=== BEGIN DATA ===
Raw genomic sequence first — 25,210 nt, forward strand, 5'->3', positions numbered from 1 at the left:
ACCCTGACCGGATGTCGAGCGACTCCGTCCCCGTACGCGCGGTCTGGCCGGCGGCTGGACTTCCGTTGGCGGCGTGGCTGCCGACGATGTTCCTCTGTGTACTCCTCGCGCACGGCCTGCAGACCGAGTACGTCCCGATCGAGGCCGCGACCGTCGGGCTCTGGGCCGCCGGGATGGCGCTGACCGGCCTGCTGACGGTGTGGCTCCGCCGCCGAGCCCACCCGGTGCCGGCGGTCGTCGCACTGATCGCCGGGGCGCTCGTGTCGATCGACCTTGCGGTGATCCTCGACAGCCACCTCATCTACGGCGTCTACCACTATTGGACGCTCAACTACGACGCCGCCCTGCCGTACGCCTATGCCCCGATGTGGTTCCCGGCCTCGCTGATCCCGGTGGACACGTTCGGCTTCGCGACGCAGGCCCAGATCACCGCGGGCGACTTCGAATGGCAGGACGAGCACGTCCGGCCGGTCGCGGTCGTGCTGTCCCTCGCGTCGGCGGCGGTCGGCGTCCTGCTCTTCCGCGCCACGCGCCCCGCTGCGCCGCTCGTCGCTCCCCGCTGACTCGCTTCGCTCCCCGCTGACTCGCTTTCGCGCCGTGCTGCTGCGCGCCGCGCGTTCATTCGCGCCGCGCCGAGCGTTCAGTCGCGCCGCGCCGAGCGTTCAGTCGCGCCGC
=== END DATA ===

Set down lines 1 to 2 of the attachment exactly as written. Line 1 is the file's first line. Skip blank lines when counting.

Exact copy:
Raw genomic sequence first — 25,210 nt, forward strand, 5'->3', positions numbered from 1 at the left:
ACCCTGACCGGATGTCGAGCGACTCCGTCCCCGTACGCGCGGTCTGGCCGGCGGCTGGACTTCCGTTGGCGGCGTGGCTGCCGACGATGTTCCTCTGTGTACTCCTCGCGCACGGCCTGCAGACCGAGTACGTCCCGATCGAGGCCGCGACCGTCGGGCTCTGGGCCGCCGGGATGGCGCTGACCGGCCTGCTGACGGTGTGGCTCCGCCGCCGAGCCCACCCGGTGCCGGCGGTCGTCGCACTGATCGCCGGGGCGCTCGTGTCGATCGACCTTGCGGTGATCCTCGACAGCCACCTCATCTACGGCGTCTACCACTATTGGACGCTCAACTACGACGCCGCCCTGCCGTACGCCTATGCCCCGATGTGGTTCCCGGCCTCGCTGATCCCGGTGGACACGTTCGGCTTCGCGACGCAGGCCCAGATCACCGCGGGCGACTTCGAATGGCAGGACGAGCACGTCCGGCCGGTCGCGGTCGTGCTGTCCCTCGCGTCGGCGGCGGTCGGCGTCCTGCTCTTCCGCGCCACGCGCCCCGCTGCGCCGCTCGTCGCTCCCCGCTGACTCGCTTCGCTCCCCGCTGACTCGCTTTCGCGCCGTGCTGCTGCGCGCCGCGCGTTCATTCGCGCCGCGCCGAGCGTTCAGTCGCGCCGCGCCGAGCGTTCAGTCGCGCCGC